Records fell in three of the four events Saturday night as Georgia's Lucy Wener scored the first 10.0 ever in the national finals and in her career on uneven bars and UCLA's Kim Hamilton topped the vault mark to win and tied with Georgia's Corinne Wright to smash the floor exercise record with 9.9s.
Only the balance beam record withstood the onslaught by the Georgia and UCLA athletes, who came back with big nights after finishing 1-2 in the NCAA women's gymnastics team championships on Friday night in Georgia Coliseum.Utah's Missy Marlowe put together two solid performances Saturday night to make all-America status on bars and beam, placing fourth on each. Her co-freshman teammate, Shelly Schaerrer, tied for eighth in vaulting to also make all-America. Sophomore Patti Massoels scored 9.65 on beam and finished in a tie for 10th, missing all-America status.
Wener said that when she dismounted from beam, she had a feeling she'd done a good routine. "Sometimes I can feel it," she said. She looked at the judges' faces. "They all looked at each other," she reported. Then up came the 10s.
"My mom (Karen) said it made her knees weak," Wener said.
She has won three NCAA bar championships, missing last year when she fell while doing her Yaeger release. It was lack of concentration then, and she didn't want to repeat that.
"It was the first time ever. It was something I've been wanting all my life," Wener said.
Following bars, she went to beam hoping to make all-America in that, her weakest event, and she was doing well until her dismount, on which she did a spectacular face plant and hurt her neck. "I just missed my foot. That's what everyone tells me. I just ended up on my face staring at the blue (mat)."
Wright followed Hamilton on floor exercise, and both got standing ovations, as did Florida's Melissa Miller, who finished third with a 9.85 that was booed by a large Gator fan contingent.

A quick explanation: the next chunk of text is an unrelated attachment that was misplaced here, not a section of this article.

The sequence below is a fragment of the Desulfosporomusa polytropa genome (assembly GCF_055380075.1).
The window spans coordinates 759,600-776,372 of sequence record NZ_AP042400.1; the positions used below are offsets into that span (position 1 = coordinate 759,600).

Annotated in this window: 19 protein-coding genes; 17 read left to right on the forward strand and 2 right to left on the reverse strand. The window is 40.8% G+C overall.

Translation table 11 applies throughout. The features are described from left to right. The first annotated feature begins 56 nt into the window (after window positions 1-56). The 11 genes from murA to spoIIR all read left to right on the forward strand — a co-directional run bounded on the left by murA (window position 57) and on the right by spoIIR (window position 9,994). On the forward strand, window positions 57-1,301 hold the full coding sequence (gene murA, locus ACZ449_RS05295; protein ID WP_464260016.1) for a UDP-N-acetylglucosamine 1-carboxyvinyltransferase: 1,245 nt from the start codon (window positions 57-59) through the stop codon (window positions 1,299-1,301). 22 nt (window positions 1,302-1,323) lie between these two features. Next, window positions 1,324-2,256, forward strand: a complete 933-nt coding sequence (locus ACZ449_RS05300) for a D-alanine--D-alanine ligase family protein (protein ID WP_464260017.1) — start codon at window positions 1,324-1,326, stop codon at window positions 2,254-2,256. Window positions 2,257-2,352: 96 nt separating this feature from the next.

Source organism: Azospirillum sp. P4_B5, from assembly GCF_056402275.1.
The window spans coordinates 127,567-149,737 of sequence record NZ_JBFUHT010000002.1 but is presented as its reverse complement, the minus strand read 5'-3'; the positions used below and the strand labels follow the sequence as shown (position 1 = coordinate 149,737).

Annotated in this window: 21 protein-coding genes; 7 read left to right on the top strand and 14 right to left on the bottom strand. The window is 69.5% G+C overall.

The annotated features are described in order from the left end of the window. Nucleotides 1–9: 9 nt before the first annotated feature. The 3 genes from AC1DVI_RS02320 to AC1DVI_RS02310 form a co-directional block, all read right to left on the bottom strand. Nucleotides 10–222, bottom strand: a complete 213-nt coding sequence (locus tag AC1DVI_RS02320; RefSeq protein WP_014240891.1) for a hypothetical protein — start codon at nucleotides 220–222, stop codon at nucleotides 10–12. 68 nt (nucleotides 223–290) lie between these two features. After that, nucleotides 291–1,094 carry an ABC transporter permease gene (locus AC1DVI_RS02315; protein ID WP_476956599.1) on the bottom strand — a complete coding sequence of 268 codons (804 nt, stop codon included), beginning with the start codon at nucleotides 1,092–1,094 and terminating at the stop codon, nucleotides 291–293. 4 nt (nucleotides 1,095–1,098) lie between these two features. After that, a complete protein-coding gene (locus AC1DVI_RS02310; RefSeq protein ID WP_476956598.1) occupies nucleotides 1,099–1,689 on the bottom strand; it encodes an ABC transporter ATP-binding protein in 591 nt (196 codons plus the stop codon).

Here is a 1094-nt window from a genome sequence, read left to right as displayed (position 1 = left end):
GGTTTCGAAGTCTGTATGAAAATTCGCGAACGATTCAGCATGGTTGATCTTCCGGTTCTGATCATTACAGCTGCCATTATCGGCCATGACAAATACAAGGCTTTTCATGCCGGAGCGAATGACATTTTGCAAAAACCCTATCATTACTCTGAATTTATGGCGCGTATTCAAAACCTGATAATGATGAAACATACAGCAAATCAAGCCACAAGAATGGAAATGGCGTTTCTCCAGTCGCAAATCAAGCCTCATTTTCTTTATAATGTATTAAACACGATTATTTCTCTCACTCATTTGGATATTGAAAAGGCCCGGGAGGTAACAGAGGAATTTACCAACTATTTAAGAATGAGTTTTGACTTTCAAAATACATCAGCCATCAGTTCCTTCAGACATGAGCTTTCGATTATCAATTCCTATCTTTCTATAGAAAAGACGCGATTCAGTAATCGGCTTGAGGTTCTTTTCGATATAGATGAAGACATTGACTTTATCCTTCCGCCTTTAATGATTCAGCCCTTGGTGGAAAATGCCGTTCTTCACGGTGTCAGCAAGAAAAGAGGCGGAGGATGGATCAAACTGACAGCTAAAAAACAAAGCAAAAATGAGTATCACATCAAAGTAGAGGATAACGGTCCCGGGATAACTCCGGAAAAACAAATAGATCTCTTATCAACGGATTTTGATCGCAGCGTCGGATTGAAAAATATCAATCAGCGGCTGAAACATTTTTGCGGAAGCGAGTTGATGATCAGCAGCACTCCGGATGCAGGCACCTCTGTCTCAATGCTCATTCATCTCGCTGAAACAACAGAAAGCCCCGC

Hamilton, winner of three straight NCAA floor exercise titles, had changed her routine completely from the one she'd used to win last year. "I thought I should do something new that was very much different from everyone else," she said.
Both gymnasts are powerful, but Hamilton was exotic and Wright was more of a scurrier. "She can dance pretty well, and I can't," laughed Wright in explanation. "We have to work with what we've got."
Wright said she'd set four goals for herself at the beginning of the season - to win the all-around, help the team win the championship, to win floor and make all-America on bars. She accomplished them all.
Hamilton was the meet's other double winner, breaking the old mark by .125 point.
Bruin teammate Jill Andrews finished second and also broke the event record by .1. Andrews tied for first on balance beam with Oregon State's Joy Selig for first on beam with 9.8 scores.
Both said they'd been happy to make the finals, much less win. "It's a hard thing to believe; I've never been a national champion," said Selig. Andrews said the situation she was in on Saturday was the exact opposite of the one she'd encountered Friday during the team finals when she was on beam while hometown favorite Wright was on floor and the crowd noise was deafening. "I was a little nervous because there wasn't any noise; yesterday, the noise really helped me," Andrews said.
Marlowe said event finals are always easier for her than team championships. "They're just icing on the cake. If I make a mistake, there aren't teammates behind you that are affected by it."
She scored 9.7 to finish in the three-way tie on beam and 9.75 for a three-way tie on bars.
For Schaerrer, finishing with an all-America certificate was a good comeback after a disturbing outing Friday, in which she fell on two events and wasn't solid on the others. "I had a really hard time last night. I wanted to end on something a little better," she said. She scored 9.35 and tied for eighth - the last place that qualifies for all-America.
"It was just one of those years," said Utah Coach Greg Marsden. "We didn't get any breaks and didn't do anything to help ourselves. We didn't do anything different than other years.
"We'll be back next year," he promised following his team's poorest finish in the national championships since 1978. The Utes were fifth on Friday after nine straight years of finishing no lower than second. They did, however, have their highest score ever in the national finals, 190.20. Winner Georgia had 192.65.
"This is a bad night," Marsden said. "It isn't a bad team or a bad program. It's ironic. This is the best group of kids to work with I've had in a long time. It's just the nature of the sport."
Most important now, he said, is how Utah accepts and deals with the disappointment. "We'll handle this as graciously as we have the times we've been more successful," Marsden said.